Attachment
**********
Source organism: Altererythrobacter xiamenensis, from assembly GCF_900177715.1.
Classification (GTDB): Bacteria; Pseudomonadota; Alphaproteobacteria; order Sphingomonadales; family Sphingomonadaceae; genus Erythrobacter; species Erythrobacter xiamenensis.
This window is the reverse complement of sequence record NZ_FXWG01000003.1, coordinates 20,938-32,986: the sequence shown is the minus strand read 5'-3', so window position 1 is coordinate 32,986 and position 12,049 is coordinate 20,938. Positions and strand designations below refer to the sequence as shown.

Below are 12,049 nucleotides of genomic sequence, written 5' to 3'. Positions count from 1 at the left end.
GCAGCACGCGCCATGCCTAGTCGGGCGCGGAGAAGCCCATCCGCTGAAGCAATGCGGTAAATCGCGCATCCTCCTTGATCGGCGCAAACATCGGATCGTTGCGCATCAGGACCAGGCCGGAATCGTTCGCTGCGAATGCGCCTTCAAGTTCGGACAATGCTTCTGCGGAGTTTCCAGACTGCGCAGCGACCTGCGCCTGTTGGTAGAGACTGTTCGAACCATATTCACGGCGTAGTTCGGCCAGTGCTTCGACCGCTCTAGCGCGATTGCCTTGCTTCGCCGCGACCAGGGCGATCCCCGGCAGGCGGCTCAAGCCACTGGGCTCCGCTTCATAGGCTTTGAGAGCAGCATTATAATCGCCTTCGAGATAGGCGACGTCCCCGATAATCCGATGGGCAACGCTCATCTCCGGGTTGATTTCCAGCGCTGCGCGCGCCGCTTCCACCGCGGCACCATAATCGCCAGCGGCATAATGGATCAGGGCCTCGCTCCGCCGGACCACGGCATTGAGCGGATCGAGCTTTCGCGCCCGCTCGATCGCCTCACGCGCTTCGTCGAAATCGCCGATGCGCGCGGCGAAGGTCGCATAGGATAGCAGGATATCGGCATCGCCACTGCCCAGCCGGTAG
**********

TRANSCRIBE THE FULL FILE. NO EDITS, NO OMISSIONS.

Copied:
Source organism: Altererythrobacter xiamenensis, from assembly GCF_900177715.1.
Classification (GTDB): Bacteria; Pseudomonadota; Alphaproteobacteria; order Sphingomonadales; family Sphingomonadaceae; genus Erythrobacter; species Erythrobacter xiamenensis.
This window is the reverse complement of sequence record NZ_FXWG01000003.1, coordinates 20,938-32,986: the sequence shown is the minus strand read 5'-3', so window position 1 is coordinate 32,986 and position 12,049 is coordinate 20,938. Positions and strand designations below refer to the sequence as shown.

Below are 12,049 nucleotides of genomic sequence, written 5' to 3'. Positions count from 1 at the left end.
GCAGCACGCGCCATGCCTAGTCGGGCGCGGAGAAGCCCATCCGCTGAAGCAATGCGGTAAATCGCGCATCCTCCTTGATCGGCGCAAACATCGGATCGTTGCGCATCAGGACCAGGCCGGAATCGTTCGCTGCGAATGCGCCTTCAAGTTCGGACAATGCTTCTGCGGAGTTTCCAGACTGCGCAGCGACCTGCGCCTGTTGGTAGAGACTGTTCGAACCATATTCACGGCGTAGTTCGGCCAGTGCTTCGACCGCTCTAGCGCGATTGCCTTGCTTCGCCGCGACCAGGGCGATCCCCGGCAGGCGGCTCAAGCCACTGGGCTCCGCTTCATAGGCTTTGAGAGCAGCATTATAATCGCCTTCGAGATAGGCGACGTCCCCGATAATCCGATGGGCAACGCTCATCTCCGGGTTGATTTCCAGCGCTGCGCGCGCCGCTTCCACCGCGGCACCATAATCGCCAGCGGCATAATGGATCAGGGCCTCGCTCCGCCGGACCACGGCATTGAGCGGATCGAGCTTTCGCGCCCGCTCGATCGCCTCACGCGCTTCGTCGAAATCGCCGATGCGCGCGGCGAAGGTCGCATAGGATAGCAGGATATCGGCATCGCCACTGCCCAGCCGGTAG